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For many people, weighted blankets have become a routine part of stress relief and healthy sleep habits, and for good reason. Research suggests weighted blankets may benefit people with anxiety, autism, and insomnia, among other conditions.
Let’s explore how weighted blankets work as well as the benefits and risks of using these therapeutic blankets.
Weighted blankets are therapeutic blankets that weigh between 5 to 30 pounds. The pressure from the extra weight mimics a therapeutic technique called deep pressure stimulation.
Deep pressure stimulation uses hands-on pressure to relax the nervous system. Doing so may help:
- relieve pain
- lessen anxiety
- improve mood
Deep pressure stimulation doesn’t have to be completely hands on. With weighted blankets, the same pressure comes from having the blanket wrapped around the body.
Where to find a weighted blanket and how much they cost
There are a handful of companies that specialize in weighted blankets, including:
- Mosaic. Mosaic carries a full line of weighted blankets for every age. Mosaic weighted blankets start at roughly $125.
- Gravity. Gravity was awarded the top-rated weighted blanket award in 2019 by Mattress Advisor. Gravity weighted blankets start at around $250.
- SensaCalm. SensaCalm carries premade and custom weighted blankets. SensaCalm weighted blankets start at roughly $100.
- Layla. Layla specializes in mattresses and pillows, but they also carry a weighted blanket that starts at around $129.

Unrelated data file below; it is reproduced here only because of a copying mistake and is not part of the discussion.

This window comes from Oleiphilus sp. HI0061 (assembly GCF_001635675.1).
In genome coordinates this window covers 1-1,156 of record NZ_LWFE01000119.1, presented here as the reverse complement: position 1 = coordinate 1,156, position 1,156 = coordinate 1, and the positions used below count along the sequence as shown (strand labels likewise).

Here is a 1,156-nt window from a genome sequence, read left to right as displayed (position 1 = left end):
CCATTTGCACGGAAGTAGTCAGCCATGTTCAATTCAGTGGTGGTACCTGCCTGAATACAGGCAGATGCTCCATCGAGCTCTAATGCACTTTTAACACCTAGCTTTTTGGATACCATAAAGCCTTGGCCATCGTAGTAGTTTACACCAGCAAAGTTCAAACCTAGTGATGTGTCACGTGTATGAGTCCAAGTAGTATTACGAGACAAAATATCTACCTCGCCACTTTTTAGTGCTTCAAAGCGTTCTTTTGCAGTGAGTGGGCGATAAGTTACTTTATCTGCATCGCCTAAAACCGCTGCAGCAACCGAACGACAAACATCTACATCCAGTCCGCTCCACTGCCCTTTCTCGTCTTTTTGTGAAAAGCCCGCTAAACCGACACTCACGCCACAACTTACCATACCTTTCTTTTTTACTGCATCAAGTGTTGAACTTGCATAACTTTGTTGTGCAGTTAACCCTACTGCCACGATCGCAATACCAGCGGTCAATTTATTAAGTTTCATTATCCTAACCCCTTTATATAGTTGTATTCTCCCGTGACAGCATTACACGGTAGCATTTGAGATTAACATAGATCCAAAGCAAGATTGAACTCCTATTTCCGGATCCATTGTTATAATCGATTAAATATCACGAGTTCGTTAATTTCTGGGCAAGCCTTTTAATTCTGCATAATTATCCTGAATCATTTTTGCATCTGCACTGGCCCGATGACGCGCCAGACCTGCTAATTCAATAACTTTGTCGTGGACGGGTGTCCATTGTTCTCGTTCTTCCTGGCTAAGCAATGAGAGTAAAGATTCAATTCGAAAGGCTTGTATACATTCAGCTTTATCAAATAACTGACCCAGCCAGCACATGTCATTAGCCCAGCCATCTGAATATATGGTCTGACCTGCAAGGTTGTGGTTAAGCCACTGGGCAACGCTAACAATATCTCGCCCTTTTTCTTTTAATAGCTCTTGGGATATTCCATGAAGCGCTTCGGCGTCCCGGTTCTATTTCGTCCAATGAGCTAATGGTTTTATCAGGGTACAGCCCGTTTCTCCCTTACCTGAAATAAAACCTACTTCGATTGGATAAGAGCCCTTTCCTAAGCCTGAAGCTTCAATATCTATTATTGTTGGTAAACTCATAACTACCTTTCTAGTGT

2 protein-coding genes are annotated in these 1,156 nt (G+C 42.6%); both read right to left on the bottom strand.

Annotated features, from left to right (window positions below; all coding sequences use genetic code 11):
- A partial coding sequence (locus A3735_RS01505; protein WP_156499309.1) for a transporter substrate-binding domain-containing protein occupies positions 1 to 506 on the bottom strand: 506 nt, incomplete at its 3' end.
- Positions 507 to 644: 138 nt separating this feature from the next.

Researchers have studied weighted blankets’ effectiveness for various conditions. Although more research is needed, results have so far indicated the following benefits:
One of the symptoms of autism, especially in children, is trouble sleeping. In a crossover study from 2014, researchers investigated the effectiveness of weighted blankets for sleep issues related to autism. The results found there was little improvement in sleep scores from the use of the weighted blanket.
However, both the children and their parents noted they liked the weighted blanket more, despite the lack of improvement. This is supported by a smaller
There are very few studies that examine the use of weighted blankets for ADHD, but a similar study was performed using weighted vests. In this study, researchers explain that weighted vests have been used in ADHD therapy to improve attention and reduce hyperactive movements.
The study found promising results for participants who used the weighted vest during a continuous performance test. These participants experienced reductions in falling off task, leaving their seat, and fidgeting.
In addition, further
One of the primary uses of a weighted blanket is for the treatment of anxiety. Past research has shown that deep pressure stimulation can help reduce autonomic arousal. This arousal is responsible for the symptoms of anxiety, such as increased heart rate.
In the study above, the researchers found that using a weighted blanket reduced anxiety in roughly 33 percent of the 32 participants.